100.  In the transition period to 2012, the Government must ensure that none of the FSS's work is transferred to a private forensic science provider that has not achieved accreditation to ISO 17025.


101.  The concerns expressed over forensic science carried out by private companies, which are accredited for the services provided to police forces through the procurement framework, were mild compared to the almost unanimous alarm articulated over forensic science in unaccredited police laboratories. For example, Key Forensic Science Services considered that:

there is a low risk to impartiality or quality if forensic science continues to be delivered by high quality, accredited unbiased, impartial and independent forensic science providers.

The real risk is with police in-sourcing, i.e. carrying out forensic science activities for themselves in uncontrolled, non-accredited laboratories, which presents a very real risk to the quality of forensic analysis produced.[136]

Dr Steven Baker, a long serving employee of the FSS, stated:

Currently virtually no forensic work, and none of the limited forensic research done by police forces is accredited to recognised quality standards [...] Such forensic research within police forces is likely to be to a lower quality standard and this will take longer than March 2012 to rectify. This increases the risk of both miscarriages of justice and of forensic evidence being successfully challenged in the courts where the validity of scientific techniques is being ever more vigorously scrutinised.[137]

102.  As already noted, all FSPs providing services for the police must be accredited to ISO 17025—this is a requirement under the current procurement strategy. However, police in-house forensic services are currently not subject to the same requirement. The paradox was highlighted by several of those who provided written submissions—for example, the Forensic Science Northern Ireland (FSNI).[138] The FSS highlighted the financial consequences of the disparity on their business:

FSS invests more than 15% of its cost base in maintaining an accredited quality system. Police labs and small FSPs not compliant with ISO17025 do not incur this cost and have a significant cost advantage in a market where price is the dominant factor in contract award.[139]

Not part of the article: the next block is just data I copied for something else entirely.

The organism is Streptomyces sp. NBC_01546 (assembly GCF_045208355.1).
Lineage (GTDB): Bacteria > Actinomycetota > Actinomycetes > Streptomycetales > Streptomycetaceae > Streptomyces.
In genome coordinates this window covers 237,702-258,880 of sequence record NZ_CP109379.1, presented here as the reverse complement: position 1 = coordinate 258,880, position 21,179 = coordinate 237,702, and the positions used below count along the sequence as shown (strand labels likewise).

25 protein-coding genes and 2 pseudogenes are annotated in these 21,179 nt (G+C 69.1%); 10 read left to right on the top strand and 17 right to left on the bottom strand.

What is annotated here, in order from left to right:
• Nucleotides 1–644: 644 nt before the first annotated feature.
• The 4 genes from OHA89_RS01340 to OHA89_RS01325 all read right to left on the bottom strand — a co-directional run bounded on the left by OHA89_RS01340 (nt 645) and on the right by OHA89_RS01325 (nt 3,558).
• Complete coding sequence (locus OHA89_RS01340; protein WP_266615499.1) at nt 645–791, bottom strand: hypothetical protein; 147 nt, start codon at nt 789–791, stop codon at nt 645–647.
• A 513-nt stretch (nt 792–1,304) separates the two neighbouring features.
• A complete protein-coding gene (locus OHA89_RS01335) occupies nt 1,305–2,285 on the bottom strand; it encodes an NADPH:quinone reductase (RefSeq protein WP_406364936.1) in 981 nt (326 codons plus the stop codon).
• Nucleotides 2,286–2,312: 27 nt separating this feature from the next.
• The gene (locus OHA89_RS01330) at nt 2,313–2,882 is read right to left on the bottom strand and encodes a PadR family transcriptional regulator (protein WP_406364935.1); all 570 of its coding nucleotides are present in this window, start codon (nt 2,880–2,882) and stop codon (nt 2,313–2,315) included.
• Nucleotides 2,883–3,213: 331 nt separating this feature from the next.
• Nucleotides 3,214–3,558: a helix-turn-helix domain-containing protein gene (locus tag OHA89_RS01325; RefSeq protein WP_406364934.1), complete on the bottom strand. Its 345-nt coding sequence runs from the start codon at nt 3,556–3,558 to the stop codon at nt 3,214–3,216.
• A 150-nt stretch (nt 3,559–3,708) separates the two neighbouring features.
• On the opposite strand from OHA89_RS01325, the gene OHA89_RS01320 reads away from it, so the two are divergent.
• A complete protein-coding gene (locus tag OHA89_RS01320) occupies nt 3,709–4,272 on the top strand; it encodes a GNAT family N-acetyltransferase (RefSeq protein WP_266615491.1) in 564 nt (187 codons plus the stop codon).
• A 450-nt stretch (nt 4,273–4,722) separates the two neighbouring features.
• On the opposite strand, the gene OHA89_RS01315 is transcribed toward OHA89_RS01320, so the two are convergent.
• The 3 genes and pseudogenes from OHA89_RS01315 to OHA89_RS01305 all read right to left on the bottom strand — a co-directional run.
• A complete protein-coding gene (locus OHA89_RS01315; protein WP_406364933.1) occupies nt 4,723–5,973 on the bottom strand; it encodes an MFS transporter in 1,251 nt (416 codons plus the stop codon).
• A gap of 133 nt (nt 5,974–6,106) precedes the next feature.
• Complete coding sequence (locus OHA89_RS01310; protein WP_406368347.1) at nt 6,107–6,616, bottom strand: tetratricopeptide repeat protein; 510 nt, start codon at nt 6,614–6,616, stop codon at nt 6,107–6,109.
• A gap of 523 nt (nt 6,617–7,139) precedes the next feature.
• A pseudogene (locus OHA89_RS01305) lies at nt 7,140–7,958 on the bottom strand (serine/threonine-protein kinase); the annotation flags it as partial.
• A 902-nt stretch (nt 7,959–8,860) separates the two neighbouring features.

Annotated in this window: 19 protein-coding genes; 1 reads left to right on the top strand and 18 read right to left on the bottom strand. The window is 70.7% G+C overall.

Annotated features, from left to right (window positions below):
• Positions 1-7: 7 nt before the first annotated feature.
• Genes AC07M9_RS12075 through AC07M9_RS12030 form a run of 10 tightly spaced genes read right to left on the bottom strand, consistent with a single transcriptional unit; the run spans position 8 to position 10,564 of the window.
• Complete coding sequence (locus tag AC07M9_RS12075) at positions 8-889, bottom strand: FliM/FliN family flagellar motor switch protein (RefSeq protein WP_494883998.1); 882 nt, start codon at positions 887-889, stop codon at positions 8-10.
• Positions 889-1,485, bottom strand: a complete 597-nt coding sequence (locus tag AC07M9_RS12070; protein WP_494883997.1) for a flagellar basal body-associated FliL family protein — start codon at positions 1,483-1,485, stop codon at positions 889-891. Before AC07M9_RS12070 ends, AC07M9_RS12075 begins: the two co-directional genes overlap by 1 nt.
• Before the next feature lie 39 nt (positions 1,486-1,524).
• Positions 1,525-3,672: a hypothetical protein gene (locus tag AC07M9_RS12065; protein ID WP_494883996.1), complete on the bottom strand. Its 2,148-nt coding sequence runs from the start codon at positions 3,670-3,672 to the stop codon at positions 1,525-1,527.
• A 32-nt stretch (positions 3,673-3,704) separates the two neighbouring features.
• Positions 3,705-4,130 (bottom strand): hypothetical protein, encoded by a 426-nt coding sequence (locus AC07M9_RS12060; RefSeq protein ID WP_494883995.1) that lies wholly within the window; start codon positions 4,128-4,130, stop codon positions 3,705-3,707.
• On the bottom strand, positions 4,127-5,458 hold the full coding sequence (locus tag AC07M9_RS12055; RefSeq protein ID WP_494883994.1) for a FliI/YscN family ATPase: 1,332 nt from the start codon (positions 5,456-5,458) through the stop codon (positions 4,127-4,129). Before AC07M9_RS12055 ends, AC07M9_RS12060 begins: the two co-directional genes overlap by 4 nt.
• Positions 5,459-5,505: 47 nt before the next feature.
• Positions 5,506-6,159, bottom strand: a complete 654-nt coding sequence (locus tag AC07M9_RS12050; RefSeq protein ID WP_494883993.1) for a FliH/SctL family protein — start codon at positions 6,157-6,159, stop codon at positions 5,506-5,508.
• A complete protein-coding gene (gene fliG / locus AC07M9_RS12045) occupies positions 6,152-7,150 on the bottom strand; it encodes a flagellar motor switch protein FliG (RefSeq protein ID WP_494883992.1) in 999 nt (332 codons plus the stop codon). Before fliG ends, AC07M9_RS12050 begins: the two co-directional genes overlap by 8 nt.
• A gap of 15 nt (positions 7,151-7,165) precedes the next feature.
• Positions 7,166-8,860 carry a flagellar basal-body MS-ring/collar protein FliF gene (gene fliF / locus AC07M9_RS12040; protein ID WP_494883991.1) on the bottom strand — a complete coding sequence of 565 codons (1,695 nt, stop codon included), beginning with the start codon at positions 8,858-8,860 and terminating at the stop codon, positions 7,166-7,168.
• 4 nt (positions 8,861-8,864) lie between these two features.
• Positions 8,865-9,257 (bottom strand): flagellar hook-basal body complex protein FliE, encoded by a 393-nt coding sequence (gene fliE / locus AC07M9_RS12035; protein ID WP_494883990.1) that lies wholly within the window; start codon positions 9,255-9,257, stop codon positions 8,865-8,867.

The Forensics21 programme

103.  In April 2008 the National Policing Improvement Agency (NPIA), in partnership with the Association of Chief Police Officers (ACPO), launched the Forensics21 programme, an overarching programme of work aimed at "creating a police-led forensic service".[140] The programme completed Phase 1 in March 2010 and projects included the successful transition of the National DNA Database from the FSS to the NPIA and the development of a national footwear reference collection.[141]

104.  Mr Rennison, the Forensic Science Regulator (FSR), explained the requirements underpinning the Forensics21 programme's ambitions for police laboratory accreditation:

In November 2009 the EU Council agreed a Framework Decision requiring all DNA and fingerprint laboratories (whether they be government, commercial or police laboratories) to be accredited against the ISO/IEC 17025 standard by 2013 and 2105 respectively. All the UK laboratories undertaking forensic DNA analysis for the police currently comply with this accreditation requirement. The initial focus for police forces is on their fingerprint enhancement laboratories in order to achieve compliance with the Framework Decision, some forces already wish to include wider laboratory functions.[142]

105.  There was some scepticism over the feasibility of the accreditation deadlines. For example, the FSS stated that "there is no clear commitment from all police forces to meet these standards given the associated costs"[143] and Dr Kevin Sullivan, Standards and Validation Manager, FSS, stated that:

Progress towards accreditation of police science to ISO17025 has been variable and timelines are slipping significantly. To date virtually no police forensic science is conducted to this quality standard which is in stark contrast with traditional FSPs. The only force to date to achieve this is the Metropolitan Police for some of their scientific work [...] but this represents only a very small fraction of their total scientific activity. ACPO aim to rectify this situation and have stated that forensic science taken back in-house from FSPs should be accredited to ISO17025, but in reality budgetary and time constraints mean that only a small fraction of their science will be accredited by the FSS closure date and it will be a number of years before all police science could achieve ISO17025 accreditation [...]

ACPO announced in Jan 2010 that a project had commenced within the NPIA- run Forensics 21 programme to implement quality standards for police forensic science. The aim was to achieve accreditation to ISO 17025 by March 2013 but just for the enhancement stage of fingerprint analysis. A year later the deadline has been extended by two and a half years to November 2015.[144]

106.  Mr Rennison explained that in addition to the Metropolitan Police Service (MPS), which had been accredited to ISO17025 for an in-house trace evidence recovery laboratory:[145]